Learning for me has always been about getting to know others. Others who had experience in an area in which I wanted to grow and who were a lot smarter than me. It was not hard for them to meet the last hurdle.
Notre Dame Football Coach Lou Holtz wrote that the only thing that’ll change you from the person you are today to the person you’ll be five years from now are the books you read and the people you meet. For me, books—right or wrong—have taken a back seat to reading via social media.
One big advantage of social media is that I get to exchange ideas with the authors and often times meet them face to face. That rarely happened with books.
Today I want to learn more about journalism and publishing. I also want to learn how to better run a company in the publishing software arena.
For years, LexBlog has been looked at as a marketing agency—we do blogs and custom media platforms for law firms and some other professional services operations, ranging from health care companies to sportswriters to real estate agencies to engineers to accountants.
LexBlog is taking a bit of pivot in the coming year. We’ll move to being a web-based provider of publishing software. Rather than an agency approach, we’ll offer three tiers of service in a SaaS model. After all, software is not very useful if you do not how how to use the software effectively.
In our case, we’ll offer a publishing platform to professionals with features and offerings they’d not find in off the shelf WordPress or other software. We’ll then teach and support our professionals now acting as reporters, editors and publishers on how to publish and blog effectively.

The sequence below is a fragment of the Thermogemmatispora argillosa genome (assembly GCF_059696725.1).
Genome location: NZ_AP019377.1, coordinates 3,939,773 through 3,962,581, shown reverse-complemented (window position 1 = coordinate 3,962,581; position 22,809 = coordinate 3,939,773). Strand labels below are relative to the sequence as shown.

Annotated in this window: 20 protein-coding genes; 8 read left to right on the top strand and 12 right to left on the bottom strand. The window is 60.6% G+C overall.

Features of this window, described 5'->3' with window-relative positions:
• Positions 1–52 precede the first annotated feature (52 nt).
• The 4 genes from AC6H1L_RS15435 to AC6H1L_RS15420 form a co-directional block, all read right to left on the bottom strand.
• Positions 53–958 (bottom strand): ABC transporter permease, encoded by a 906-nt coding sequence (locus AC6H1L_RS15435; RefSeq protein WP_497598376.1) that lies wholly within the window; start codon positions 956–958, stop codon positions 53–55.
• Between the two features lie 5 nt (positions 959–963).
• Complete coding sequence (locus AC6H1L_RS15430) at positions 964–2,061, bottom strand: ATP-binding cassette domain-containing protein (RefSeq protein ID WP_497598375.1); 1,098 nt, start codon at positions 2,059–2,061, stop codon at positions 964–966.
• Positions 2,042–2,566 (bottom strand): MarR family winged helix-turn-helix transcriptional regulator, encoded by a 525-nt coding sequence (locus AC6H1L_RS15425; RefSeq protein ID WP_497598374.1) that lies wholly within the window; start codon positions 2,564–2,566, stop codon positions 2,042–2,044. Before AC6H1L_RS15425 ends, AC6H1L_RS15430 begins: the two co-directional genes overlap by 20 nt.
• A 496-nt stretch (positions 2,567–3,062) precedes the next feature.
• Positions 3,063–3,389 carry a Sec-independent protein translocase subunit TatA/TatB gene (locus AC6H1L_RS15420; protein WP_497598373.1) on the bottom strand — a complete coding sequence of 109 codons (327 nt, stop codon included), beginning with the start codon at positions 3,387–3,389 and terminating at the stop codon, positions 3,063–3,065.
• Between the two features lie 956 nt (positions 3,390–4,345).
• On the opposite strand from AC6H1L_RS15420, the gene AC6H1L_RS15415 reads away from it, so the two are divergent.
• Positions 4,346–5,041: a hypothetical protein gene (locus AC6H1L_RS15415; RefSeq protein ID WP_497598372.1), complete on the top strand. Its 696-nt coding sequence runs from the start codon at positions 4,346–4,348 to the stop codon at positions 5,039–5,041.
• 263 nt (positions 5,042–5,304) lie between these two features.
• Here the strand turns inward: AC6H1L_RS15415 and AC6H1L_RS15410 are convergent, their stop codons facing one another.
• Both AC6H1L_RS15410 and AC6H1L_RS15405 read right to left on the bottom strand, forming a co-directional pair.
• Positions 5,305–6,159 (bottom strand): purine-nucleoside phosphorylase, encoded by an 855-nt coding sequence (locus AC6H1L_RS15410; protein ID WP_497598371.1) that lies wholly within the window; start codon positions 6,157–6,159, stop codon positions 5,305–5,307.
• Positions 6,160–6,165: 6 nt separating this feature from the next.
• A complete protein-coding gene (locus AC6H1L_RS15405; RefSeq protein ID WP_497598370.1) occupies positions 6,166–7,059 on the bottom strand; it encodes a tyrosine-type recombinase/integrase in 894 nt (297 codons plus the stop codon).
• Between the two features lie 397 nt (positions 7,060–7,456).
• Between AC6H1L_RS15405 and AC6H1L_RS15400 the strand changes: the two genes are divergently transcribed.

Seeking out reporters, editors, publishers and producers to learn from has not been too hard. I connect with and befriend them on social networks, Facebook being the best.
I learn by example. What are they reporting? What are they sharing? How are they doing so? As with blogging lawyers, some are good and some not so good. This is true for employees and veterans of The New York Times, CNN, The New Yorker, The Atlantic, ABC News, the Economist and the Wall Street Journal.
Not living in New York City and not personally knowing these folks (yet), social networks are really the only way I can get to know them.
In the area of developments in digital and social media, I follow people who teach, write and build companies in these areas. Via blogs, news articles and Facebook. I could probably use Twitter more effectively here.
In the area of building a publishing software company around a SaaS model I need to up my game. I do follow the term ‘SaaS’ in my reader where I get mixed results. I have not done as good a job as I could at identifying the folks I should be following and getting to know here via Facebook.
You ought to give it some thought. Who do you need to know to up your game? Being a lawyer or other professional is a constant and never-ending learning experience. Being at the top of your game is more fun too.
The ability to learn from the leaders in your field is at your fingertips today. Literally.
Follow the best bloggers and writers in your industry and area of the law. Get to know them professionally and personally via Twitter and Facebook. Exchange ideas and comments with them.
Are you using Facebook to meet the folks you can learn from? If not, big mistake. Facebook, especially for those who have built a ‘professional presence’ via a blog so as to be taken credibly is where you can really ‘reach’ those above you and engage those in the know. You’ll be surprised how many of them are beginning to use Facebook—especially publishers and other media.
Reach out and meet them in person. Not in my wildest dreams did I think I would be sitting down, one to one, with Dave Winer and Matt Mullenweg, pioneers in publishing and software. But it happened this last year by getting to them as people via social networks and blogging.
Over the next week or two as I take some time off I am going to refocus on what I need to know—and who I need to know to get there. Join me, we’ll compare notes in a year.
Image courtesy of Flickr by Patrick Nouhailler